I walked into a room where a family film was reeling its footage through the television. What's this? The answer I received is perhaps the single funniest, and most accurate one-sentence description of anything I have ever heard: "The Rock is the tooth fairy and Stephen Merchant is is his case worker." That literally contains every single piece of information pertinent to understanding the complexities of said film. It's called Tooth Fairy, and I highly recommend it; it's a way of life.

482: Christmas menus on the highstreet

If fast food restaurants are going to milk Christmas in their advertising they should make more of an effort with their Christmas menus.

"Sausage Roll & Soup: A Taste of Christmas" proclaims the poster in the window of Greggs the baker, as it competes for the prize of shittest least-Christmassy Christmas menu in a fast food shop. The picture of the soup looked suspiciously like cream of tomato; there were no big beautiful Brussels sprouts floating enticingly in the bowl.

The McDonald's Christmas menu is pretty weird. Here it is in its entirety; let's see if we can discern anything particularly (or even remotely) "festive". There is one beef burger: The Festive Deluxe: "Treat yourself this festive season! 100% beef patty topped with honey BBQ glaze, bacon and layered with cheese, Batavia lettuce, red onions and smoky peppered mayo, all within a mighty foccaccia bun." Such Christmas classics! How much does honey BBQ, Batavia lettuce and foccaccia remind me of all those happy childhood Christmases!

Next on the menu is Cheese Melt Dippers: "Delicious melted cheese dippers – served with the Festive Tomato dip." I've no idea what makes a McDonald's Tomato sauce "festive", and I probably never will, as when we ordered this Christmas classic last week they never bothered to give us the sauce. This is an all-year-'round tradition for McDonald's: order a side that comes with a dip and precisely 75% of the time you will not receive the dip. The manager is syphoning them away to feed the giant mutant alien monster that lives in his belly and controls his actions.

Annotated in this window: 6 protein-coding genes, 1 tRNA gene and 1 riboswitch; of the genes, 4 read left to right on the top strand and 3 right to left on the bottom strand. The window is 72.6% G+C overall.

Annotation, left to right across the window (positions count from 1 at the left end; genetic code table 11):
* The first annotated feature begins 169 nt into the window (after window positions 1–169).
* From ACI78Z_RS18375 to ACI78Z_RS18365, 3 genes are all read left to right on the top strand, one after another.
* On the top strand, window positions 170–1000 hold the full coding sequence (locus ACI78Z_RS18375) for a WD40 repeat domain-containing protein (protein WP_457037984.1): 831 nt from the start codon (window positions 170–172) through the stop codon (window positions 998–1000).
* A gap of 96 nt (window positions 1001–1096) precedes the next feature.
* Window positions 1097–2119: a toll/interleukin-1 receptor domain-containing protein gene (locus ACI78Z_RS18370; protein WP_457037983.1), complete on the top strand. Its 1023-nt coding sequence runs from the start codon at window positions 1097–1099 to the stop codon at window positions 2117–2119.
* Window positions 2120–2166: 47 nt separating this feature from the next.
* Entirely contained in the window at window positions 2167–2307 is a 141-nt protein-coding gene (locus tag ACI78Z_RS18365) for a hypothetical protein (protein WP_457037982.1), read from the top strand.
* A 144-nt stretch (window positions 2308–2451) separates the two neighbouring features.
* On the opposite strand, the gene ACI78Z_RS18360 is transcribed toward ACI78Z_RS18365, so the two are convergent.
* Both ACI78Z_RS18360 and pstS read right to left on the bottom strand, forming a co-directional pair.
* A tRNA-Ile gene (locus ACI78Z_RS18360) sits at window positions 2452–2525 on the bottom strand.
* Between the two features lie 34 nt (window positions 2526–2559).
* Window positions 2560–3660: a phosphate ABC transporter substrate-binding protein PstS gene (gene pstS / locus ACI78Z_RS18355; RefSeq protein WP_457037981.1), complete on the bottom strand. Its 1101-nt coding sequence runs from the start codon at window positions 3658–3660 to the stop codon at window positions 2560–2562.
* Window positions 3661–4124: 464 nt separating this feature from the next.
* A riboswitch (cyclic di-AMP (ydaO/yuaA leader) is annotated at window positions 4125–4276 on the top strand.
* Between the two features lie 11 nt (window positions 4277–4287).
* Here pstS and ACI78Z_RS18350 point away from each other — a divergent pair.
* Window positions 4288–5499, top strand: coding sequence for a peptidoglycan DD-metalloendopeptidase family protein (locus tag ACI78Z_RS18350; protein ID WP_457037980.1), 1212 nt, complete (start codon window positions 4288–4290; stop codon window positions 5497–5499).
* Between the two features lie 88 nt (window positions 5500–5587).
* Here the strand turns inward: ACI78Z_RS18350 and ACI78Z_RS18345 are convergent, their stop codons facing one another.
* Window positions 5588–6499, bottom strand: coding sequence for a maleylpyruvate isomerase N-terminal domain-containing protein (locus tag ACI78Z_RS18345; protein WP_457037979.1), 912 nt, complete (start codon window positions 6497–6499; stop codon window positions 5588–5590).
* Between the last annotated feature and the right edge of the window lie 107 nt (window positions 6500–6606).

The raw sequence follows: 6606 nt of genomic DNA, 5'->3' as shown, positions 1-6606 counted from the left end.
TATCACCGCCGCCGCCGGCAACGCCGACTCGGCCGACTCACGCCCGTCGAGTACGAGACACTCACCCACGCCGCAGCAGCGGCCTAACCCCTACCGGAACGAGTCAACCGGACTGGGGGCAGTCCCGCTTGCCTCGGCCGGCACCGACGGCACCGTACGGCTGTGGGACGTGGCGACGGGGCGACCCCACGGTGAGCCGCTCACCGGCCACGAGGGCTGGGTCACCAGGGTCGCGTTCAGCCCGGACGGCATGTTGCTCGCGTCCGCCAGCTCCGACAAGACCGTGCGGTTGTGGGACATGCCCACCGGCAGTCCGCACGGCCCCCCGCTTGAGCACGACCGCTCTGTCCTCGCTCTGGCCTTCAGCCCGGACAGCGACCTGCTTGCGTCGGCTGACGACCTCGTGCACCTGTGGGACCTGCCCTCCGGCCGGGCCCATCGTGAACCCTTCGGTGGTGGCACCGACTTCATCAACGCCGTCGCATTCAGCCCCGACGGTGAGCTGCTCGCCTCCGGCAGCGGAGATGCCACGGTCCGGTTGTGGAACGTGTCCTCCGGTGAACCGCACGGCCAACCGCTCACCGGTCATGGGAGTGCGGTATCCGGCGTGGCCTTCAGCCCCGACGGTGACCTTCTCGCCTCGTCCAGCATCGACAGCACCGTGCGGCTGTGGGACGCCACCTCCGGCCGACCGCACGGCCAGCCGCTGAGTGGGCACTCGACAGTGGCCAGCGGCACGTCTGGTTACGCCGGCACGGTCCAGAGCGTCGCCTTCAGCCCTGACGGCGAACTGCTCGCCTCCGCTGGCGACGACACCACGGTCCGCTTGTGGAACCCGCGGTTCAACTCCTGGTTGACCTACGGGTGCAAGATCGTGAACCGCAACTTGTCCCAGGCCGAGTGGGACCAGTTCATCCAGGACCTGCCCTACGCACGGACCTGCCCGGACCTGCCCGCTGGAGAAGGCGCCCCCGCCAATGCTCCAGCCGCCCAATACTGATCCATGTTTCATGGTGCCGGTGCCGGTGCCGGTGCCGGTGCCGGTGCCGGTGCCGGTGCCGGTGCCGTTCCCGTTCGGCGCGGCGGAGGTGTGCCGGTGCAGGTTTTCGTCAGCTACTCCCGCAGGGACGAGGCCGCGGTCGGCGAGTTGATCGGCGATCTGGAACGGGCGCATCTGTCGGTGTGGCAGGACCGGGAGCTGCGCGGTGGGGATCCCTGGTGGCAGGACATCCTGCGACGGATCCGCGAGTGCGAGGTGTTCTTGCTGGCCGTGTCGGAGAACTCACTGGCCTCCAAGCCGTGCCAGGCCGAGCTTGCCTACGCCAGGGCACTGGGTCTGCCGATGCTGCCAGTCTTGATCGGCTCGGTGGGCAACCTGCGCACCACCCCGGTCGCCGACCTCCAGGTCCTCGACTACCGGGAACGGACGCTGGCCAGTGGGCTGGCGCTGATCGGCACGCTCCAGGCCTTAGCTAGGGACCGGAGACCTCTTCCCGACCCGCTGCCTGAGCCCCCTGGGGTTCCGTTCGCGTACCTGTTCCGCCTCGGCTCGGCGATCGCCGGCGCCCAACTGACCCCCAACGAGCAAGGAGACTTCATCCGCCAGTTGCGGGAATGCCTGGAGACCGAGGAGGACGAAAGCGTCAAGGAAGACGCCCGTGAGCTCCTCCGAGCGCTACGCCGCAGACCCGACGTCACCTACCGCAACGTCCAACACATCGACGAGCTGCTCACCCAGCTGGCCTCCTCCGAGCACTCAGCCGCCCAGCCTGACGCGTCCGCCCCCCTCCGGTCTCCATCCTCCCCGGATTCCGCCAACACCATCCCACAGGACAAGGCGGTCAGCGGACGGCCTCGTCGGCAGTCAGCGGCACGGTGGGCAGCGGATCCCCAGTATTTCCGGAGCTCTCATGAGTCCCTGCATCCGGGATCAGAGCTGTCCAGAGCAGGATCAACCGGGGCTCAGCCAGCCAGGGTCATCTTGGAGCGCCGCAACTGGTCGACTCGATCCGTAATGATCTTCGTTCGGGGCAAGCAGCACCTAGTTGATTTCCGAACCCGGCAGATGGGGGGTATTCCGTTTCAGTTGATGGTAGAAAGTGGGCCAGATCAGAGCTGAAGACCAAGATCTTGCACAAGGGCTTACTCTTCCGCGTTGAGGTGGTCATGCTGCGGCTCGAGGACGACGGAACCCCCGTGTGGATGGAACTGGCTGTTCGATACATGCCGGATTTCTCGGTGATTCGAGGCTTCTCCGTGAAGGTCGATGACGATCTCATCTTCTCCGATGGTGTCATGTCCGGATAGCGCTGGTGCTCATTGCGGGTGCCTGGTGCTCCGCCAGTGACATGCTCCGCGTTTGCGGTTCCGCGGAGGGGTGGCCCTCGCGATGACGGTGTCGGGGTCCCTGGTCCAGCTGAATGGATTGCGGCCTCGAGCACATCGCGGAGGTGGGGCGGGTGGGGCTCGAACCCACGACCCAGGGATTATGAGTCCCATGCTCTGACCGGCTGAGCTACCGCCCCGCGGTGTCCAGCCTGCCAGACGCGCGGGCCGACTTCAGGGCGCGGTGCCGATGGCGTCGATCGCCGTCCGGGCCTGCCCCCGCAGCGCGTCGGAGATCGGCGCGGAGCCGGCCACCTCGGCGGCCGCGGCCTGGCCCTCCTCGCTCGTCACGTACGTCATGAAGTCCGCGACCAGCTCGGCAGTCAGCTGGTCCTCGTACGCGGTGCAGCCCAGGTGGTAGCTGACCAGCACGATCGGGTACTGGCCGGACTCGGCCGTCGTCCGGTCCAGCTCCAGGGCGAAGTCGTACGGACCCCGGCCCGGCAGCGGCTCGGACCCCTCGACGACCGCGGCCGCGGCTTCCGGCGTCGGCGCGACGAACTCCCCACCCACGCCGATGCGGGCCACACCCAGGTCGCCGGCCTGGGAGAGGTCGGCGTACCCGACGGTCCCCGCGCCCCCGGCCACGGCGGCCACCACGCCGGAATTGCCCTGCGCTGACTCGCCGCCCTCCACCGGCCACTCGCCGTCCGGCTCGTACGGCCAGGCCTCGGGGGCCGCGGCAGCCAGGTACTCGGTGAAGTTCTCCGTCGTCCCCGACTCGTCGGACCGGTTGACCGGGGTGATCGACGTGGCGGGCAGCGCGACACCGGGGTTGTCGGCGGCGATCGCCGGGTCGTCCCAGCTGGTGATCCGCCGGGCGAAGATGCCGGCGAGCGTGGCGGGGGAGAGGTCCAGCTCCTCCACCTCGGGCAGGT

What says Christmas more than an After Eight McFlurry: "Delicious soft dairy ice cream swirled with After Eight dark chocolate shells topped with a mint chocolate sauce." With a twist of logic, squinted eyes and a slight touch of gentle brain damage I suppose it's possible to think of After Eight mints as Christmassy even though they absolutely categorically are not. Make them even less Christmassy than they already are by sticking them in freezing cold ice cream. Perhaps ice cream is a Christmas dish in the Southern hemisphere, and apologies to our Australian and New Zealand cousins (and anyone else I've missed out), but Christmas is mostly in the middle of winter.

That is the entirety of McDonald's severely failed Christmas menu. Burger King does little better. Its instore posters claim its current time limited offer is a Christmas menu, but the website totally fails to mention any of this. Probably for the best since its Christmas menu is Steakhouse Angus burger, Cranberry Chicken Tendercrisp sandwich, Hot Brownie, and Jaffa Cake Fusion ice cream. Points added on for including cranberries in something, and having a hot desert...

I've just remembered McDonald's had an instore poster for a hot sweet pie with, I think, mincemeat and custard, so at least that's a nod towards making an effort. I forgot about it because I saw no mention of it on the website's xmas menu, and I'm only prepared to do the most cursory research.

I propose that more of an effort should be made on the menu if it is to be described as "Christmas". It's not enough to just call it "Christmas" if it simply isn't "Christmas". I'm not suggesting Jesus Burgers or anything like that; any fool or genius could tell you Christmas has nothing to do with Christ, its a season that has always been celebrated and was adopted as Jesus' fictional birthday by the Roman empire. They used pre-existing pagan festivals to make the transition/cultural attack easier on the happy heathen population.